How the Legacy of Slavery and Racial Composition Shape Public School Enrollment in the South

Jan 20, 2016

Robert L. Reese, left; Heather O'Connell

On this edition of In Black America, producer/host John L. Hanson Jr. speaks with Robert L. Reece, doctoral candidate at Duke University and Heather A. O’Connell, postdoctoral fellow at Rice’s Kinder Institute for Urban Research, co-authors of a Rice University study, “How the Legacy of Slavery and Racial Composition Shape Public School Enrollment in the American South.”

Slavery was abolished more than 150 years ago, but its effects are still felt today in K-12 education in the South, according to this new study.

Using regression analysis to explain differences in the degree of attendance disparities across most counties in the South, researchers found a correlation between historical geographic slave concentration and modern day K-12 school segregation. An increase in slave concentration is related to greater underrepresentation of white students in public schools.

Overall, the proportion of black students in a county who are enrolled in public schools is an average of 17 percent higher than white students. But that gap in public school attendance is even larger where slaves were more heavily concentrated, increasing by just over 1 percentage point with every 10 percentage-point increase in slave concentration.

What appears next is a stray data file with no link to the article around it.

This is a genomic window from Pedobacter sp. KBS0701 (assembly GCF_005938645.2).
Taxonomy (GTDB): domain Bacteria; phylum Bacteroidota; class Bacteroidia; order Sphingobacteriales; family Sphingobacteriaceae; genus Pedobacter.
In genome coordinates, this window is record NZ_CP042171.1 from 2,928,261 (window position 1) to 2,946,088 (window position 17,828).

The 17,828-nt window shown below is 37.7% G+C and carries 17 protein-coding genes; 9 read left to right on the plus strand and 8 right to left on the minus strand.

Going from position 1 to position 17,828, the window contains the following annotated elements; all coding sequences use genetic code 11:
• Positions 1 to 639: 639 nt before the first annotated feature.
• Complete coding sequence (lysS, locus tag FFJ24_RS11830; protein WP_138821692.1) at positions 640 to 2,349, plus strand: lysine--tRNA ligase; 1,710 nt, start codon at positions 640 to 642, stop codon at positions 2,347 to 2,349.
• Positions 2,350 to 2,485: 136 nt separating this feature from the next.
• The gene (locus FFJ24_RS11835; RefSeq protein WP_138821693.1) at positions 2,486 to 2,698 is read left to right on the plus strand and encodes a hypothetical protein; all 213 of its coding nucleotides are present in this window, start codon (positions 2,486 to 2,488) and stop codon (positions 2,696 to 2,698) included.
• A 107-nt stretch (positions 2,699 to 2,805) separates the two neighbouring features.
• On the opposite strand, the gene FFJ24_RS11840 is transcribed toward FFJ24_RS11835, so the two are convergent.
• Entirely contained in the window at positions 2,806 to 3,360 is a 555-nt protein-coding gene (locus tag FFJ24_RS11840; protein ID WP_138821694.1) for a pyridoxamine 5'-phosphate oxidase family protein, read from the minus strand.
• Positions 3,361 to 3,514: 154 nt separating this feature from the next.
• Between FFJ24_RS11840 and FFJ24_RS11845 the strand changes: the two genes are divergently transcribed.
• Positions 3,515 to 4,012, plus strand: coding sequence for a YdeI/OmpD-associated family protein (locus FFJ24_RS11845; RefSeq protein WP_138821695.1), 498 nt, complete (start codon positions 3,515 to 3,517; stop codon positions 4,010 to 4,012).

Soon after slavery was abolished, the former slaves quickly organized schools, according to the study. However, white resistance was substantial. Several other separation tactics were employed along the way, but the construction of private schools was the most recent action taken to maintain a segregated school system.

Private schools are important for explaining contemporary school segregation. The study found that having more private schools in a county is related to a greater underrepresentation of white students in public schools. But this relationship doesn’t explain why slavery still matters for public-private school segregation.

O’Connell and Reese found the same is true when considering another important county characteristic — the relative size of the black population. Generally speaking, a larger concentration of black students is related to increased separation of white students. The findings of this study support this “white flight” argument, but add another dimension.